Plenty Fuel, No Spark. Car will not start

01Stang65

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Jan 19, 2017
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I am completely at loss right now on my current engine swap project. I got the motor in finally and just ready to hear the dang thing run lol. I will try to thoroughly explain everything I know.

Late 2001 GT. After previous motor blew up, car sat for 1 month with battery disconnected. Motor was then removed and car sat for 4 months. Last night I finally got to turn the key and try to fire it up for the first time.

Motor is getting plenty of fuel. Can hear the pump kicking on, and shrader valve was full of pressure. I can't get any spark. Car turns over fine but will not fire. I checked crank position sensor and codes. The only code I am getting is p0193 for fuel pressure sensor. This is the little module on the drivers side fuel rail. I did an egr delete on new motor, so the vacuum line associated with that fuel sensor is probably whats causing that code. Not sure about that one just my speculations... Some reading showed that code can cause crank with no start.

Tried testing spark next. Wasn't getting any spark with plug contact on alternator. Was getting spark once or twice on battery terminal. Don't know what the deal is there.

Other things are grounds. In the below picture I circled 2 grounds I dealt with when putting the new engine in. In the left circle you can see a bracket that broke off for the body to engine ground. The bracket broke off so I rerouted and used my own ground cable to a different bolt on that pump. The circle on the right is a ground from the starter and just seemed like the most natural spot.
94190263_1137088936645687_1813565024661143552_n.jpg


Can the antitheft system cause cranking but no start? What would be the light signal for that on the dash? I got the normal steady flash when car is off, completely off when on acc.

Such a weird issue and I am sure its something obvious. Appreciate any help I can get I know this is a tough one lol.
 
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wmburns

SN Certified Technician
Aug 14, 2009
5,878
514
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Houston Texas
The only code I am getting is p0193 for fuel pressure sensor.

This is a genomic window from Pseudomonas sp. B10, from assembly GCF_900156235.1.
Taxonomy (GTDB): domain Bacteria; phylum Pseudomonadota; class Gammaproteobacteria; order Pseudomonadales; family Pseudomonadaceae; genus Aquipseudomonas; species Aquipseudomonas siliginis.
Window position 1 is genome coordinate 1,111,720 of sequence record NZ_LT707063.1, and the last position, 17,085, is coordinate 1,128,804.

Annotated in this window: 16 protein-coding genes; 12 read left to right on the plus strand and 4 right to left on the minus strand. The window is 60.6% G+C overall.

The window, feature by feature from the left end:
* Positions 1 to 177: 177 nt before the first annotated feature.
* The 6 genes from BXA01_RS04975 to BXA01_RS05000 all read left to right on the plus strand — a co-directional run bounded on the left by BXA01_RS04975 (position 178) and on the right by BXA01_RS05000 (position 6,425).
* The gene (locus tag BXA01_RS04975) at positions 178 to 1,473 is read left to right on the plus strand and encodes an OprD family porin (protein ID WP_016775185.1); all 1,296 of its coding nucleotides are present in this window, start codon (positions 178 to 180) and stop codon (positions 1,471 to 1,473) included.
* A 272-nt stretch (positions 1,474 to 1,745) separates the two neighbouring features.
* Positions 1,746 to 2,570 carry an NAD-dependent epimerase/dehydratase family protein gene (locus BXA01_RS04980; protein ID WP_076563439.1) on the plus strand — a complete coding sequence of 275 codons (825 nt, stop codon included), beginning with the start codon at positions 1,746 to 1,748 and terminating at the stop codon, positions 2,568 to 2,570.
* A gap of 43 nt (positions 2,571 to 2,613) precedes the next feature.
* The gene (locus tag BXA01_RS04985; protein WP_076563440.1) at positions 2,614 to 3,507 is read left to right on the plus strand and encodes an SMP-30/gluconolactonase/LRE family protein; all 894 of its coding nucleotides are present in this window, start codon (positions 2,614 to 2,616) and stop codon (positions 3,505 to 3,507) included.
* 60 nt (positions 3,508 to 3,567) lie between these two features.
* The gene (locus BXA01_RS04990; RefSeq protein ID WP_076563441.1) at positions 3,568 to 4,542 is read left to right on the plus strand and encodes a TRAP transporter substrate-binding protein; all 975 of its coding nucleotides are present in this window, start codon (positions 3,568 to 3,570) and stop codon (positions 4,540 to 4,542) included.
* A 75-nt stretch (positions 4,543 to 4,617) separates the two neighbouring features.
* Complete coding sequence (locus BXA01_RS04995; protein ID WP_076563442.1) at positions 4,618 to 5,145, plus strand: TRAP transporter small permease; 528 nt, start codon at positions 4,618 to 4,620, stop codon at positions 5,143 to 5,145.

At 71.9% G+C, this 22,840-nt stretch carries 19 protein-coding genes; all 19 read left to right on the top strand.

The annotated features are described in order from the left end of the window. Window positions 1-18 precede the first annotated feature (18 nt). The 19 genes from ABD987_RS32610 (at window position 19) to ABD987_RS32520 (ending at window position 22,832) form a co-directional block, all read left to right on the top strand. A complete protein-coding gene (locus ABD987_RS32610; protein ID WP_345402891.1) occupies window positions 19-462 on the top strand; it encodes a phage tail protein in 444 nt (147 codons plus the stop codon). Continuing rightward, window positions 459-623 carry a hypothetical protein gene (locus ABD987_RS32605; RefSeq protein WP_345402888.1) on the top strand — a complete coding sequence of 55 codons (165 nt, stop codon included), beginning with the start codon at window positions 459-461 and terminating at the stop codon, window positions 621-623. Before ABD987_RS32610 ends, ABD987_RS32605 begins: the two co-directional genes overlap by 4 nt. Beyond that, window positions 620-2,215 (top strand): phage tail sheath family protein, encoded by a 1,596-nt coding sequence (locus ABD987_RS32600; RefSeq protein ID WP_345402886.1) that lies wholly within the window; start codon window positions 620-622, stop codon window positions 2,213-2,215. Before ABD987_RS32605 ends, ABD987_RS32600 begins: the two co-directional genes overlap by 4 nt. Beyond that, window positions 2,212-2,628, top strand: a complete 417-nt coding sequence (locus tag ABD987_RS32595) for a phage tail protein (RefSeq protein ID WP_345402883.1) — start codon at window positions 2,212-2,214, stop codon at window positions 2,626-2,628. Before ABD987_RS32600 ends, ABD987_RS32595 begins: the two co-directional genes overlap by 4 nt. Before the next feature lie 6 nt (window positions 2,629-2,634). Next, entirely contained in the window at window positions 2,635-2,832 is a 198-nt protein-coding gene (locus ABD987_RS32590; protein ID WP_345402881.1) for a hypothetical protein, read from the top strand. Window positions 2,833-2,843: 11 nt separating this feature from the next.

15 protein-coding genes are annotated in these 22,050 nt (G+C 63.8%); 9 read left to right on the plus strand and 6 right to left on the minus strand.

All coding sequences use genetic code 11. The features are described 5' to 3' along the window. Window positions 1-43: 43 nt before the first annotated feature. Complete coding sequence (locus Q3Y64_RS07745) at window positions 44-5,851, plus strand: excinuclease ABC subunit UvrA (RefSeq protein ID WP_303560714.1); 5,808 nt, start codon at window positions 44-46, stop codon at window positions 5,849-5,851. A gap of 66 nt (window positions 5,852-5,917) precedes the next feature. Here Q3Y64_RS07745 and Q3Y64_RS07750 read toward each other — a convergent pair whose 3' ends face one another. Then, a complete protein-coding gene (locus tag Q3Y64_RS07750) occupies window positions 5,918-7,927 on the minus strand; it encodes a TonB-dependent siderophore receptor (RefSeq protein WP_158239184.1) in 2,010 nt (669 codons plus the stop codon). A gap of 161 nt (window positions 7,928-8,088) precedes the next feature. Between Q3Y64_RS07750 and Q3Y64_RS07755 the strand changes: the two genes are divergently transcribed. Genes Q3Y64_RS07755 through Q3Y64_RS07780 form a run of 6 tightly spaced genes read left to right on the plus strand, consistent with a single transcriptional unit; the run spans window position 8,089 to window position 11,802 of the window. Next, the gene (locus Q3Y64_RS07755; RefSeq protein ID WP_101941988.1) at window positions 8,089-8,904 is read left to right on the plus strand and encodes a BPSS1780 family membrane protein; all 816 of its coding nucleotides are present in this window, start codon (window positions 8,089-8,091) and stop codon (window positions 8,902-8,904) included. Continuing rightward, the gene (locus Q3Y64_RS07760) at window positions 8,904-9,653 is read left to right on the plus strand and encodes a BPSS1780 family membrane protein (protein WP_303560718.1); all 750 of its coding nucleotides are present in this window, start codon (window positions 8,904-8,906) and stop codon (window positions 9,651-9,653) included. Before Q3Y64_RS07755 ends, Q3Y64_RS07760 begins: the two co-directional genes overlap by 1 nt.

True. For the 1999-2004 MY a faulty FRPS value would cause a crank with no start. IMO you should FOCUS here. IMO your problem is NOT a missing vacuum line to the FRPS. Why? Because every motor before it starts has zero vacuum. The intake vacuum reference line comes into play once the motor has actually started.

As a side note, EXPECT the motor will run rich at idle without the intake vacuum reference line connected to the FRPS.
Other things are grounds. In the below picture I circled 2 grounds I dealt with when putting the new engine in. In the left circle you can see a bracket that broke off for the body to engine ground. The bracket broke off so I rerouted and used my own ground cable to a different bolt on that pump. The circle on the right is a ground from the starter and just seemed like the most natural spot.
On my Mustang the two spots for the motor grounds are on the front timing cover bolt and one of the dual headed bolts of the left hand motor mount
Can the antitheft system cause cranking but no start? What would be the light signal for that on the dash? I got the normal steady flash when car is off, completely off when on acc
Yes PATS if tripped could be one of the causes of a crank with no start. Want to know for certain? Turn the key on but do NOT crank. Does the theft light go out after a 3 second "prove out"? If true it means that the key has been read and accepted. Therefore PATS is not the reason for the crank with no start. The other reason why I don't think your issue is PATS related is because there is a PATS specific DTC code that is set. In your case it's not present.

When the motor is cranked, does the check engine light go out? IF it does this means that the PCM is "seeing"a valid CKP sensor signal. Want more proof? Use a mechanics stethoscope on an injector to listen for the sound of the injector pulse. Even better is to use a "noid" style test light to see the electrical signal pulse.

Do you have an ODB2 scanner (more than a code reader)? If you did this might make very short work of this problem. As previously mentioned I believe that your first focus should be on the basic tests given above and assuming they pass, focus on the FRPS. Focus should be on the electrical connections to/from the FRPS.


>>Form Ford manual
P0193 - Fuel Rail Pressure Sensor Circuit High Input (FRPS)

FRP signal shorted to VREF or VPWR.
FRP signal open (gasoline only)
Low fuel pressure (NG only)
Damaged FRP sensor.
Damaged PCM.

A FRP PID value during KOER or KOEO less than 0.3 volts for gasoline or 0.5 volts for natural gas vehicles (NG) would indicate a hard fault.

ForScan ODB2 scanner w ELM327 USB

Howto perform charging system voltage drop test

If you suspect a poor motor ground a low-tech (red neck) test method is to use a jumper cable between battery negative and the alternator case (or any other solid metal ground location).
 
Last edited:

01Stang65

Member
Jan 19, 2017
43
0
6
22
True. For the 1999-2004 MY a faulty FRPS value would cause a crank with no start. IMO you should FOCUS here. IMO your problem is NOT a missing vacuum line to the FRPS. Why? Because every motor before it starts has zero vacuum. The intake vacuum reference line comes into play once the motor has actually started.

As a side note, EXPECT the motor will run rich at idle without the intake vacuum reference line connected to the FRPS.